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I manage a big (some hundreds of gigs) database containing tables with various roles, some of them holding millions of records. Some tables only receive large number of inserts and deletes, some other few inserts and large number of updates.

Database runs on PostgreSQL 8.4 on a Debian 6.0 amd64 system with 16 gigabytes of RAM.

The question is sometimes autovacuum process on a table, takes a very long time (days) to complete. I want to be able to roughly tell how much time a particular vacuum command will take, to be able to decide whether to cancel it or not. Also if there were a progress indicator for postgres vacuum operations, it would be really helpful.

Edit:

I'm not looking for a bullet-proof solution. Just a rough hint on the number of dead tuples or necessary I/O bytes is enough to decide. It is really annoying to have no clue when VACUUM will finish, whatsoever.

I've seen that pg_catalog.pg_stat_all_tables has a column for number of dead tuples. So it is possible to have an estimation, even if it means one has to ANALYZE the table before. On the other hand, autovacuum_vacuum_threshold and autovacuum_vacuum_scale_factor settings alone prove that postgres itself knows something about the amount of change on the tables and probably puts it in the hands of the DBA too.

I'm not sure what query to run, because when I run VACUUM VERBOSE, I see that not only tables, but indexes on them are being processed too.

33

On my PostgreSQL (8.3) I use this trick:

  1. I get table's disk size using pg_total_relation_size() - this includes indexes and TOAST size, which is what VACUUM processes. This gives me the idea of how many bytes the VACUUM has to read.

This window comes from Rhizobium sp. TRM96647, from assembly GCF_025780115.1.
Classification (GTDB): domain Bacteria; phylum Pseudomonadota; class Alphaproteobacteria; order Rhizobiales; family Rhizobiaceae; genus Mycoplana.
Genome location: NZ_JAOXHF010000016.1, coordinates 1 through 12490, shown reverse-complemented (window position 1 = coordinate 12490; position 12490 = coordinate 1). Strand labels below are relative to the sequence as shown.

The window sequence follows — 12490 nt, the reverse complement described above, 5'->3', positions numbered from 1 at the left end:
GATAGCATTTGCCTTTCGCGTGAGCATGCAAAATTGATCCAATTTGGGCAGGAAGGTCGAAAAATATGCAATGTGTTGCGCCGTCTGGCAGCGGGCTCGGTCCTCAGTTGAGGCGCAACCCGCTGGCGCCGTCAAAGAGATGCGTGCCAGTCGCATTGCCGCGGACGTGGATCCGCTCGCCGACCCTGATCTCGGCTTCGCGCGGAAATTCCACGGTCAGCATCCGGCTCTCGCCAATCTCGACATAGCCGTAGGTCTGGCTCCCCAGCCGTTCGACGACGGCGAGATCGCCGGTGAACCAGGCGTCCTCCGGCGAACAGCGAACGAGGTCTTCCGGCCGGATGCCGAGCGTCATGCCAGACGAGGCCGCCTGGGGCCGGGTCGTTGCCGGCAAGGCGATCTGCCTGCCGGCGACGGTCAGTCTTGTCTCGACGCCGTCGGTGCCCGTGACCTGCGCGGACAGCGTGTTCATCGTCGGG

2. I run VACUUM on the table.
  3. I find the pid of the VACUUM process (in pg_catalog.pg_stat_activity).
  4. In Linux shell I run while true; do cat /proc/123/io | grep read_bytes; sleep 60; done (where 123 is the pid) - this shows me bytes read by the process from the disk so far.

This gives me rough idea on how many bytes are processed (read) every minute by the VACUUM. I presume that the VACUUM must read through the whole table (including indexes and TOAST), whose disk size I know from the step 1.

I presume that the table is large enough so that the majority of it's pages must be read from disk (they are not present in Postgres shared memory), so the read_bytes field is good enough to be used as a progress counter.

Everytime I did this, the total bytes read by the process was no more than 5% from the total relation size, so I guess this approach may be good enough for You.

  • Nasty :) Does this work for later versions, too? And, more importantly, for autovacuum? – dezso Mar 6 '17 at 7:11
  • I haven't tried it for newer versions. It should work for VACUUM FULL on 9.0+, as it completely rewrites the table. It should work for regular VACUUM, too, but I haven't tested it yet. For autovacuum it would work if You were able to catch the autovacuum worker process on given table, but I don't know how to achieve this. – Roman Hocke Mar 6 '17 at 10:05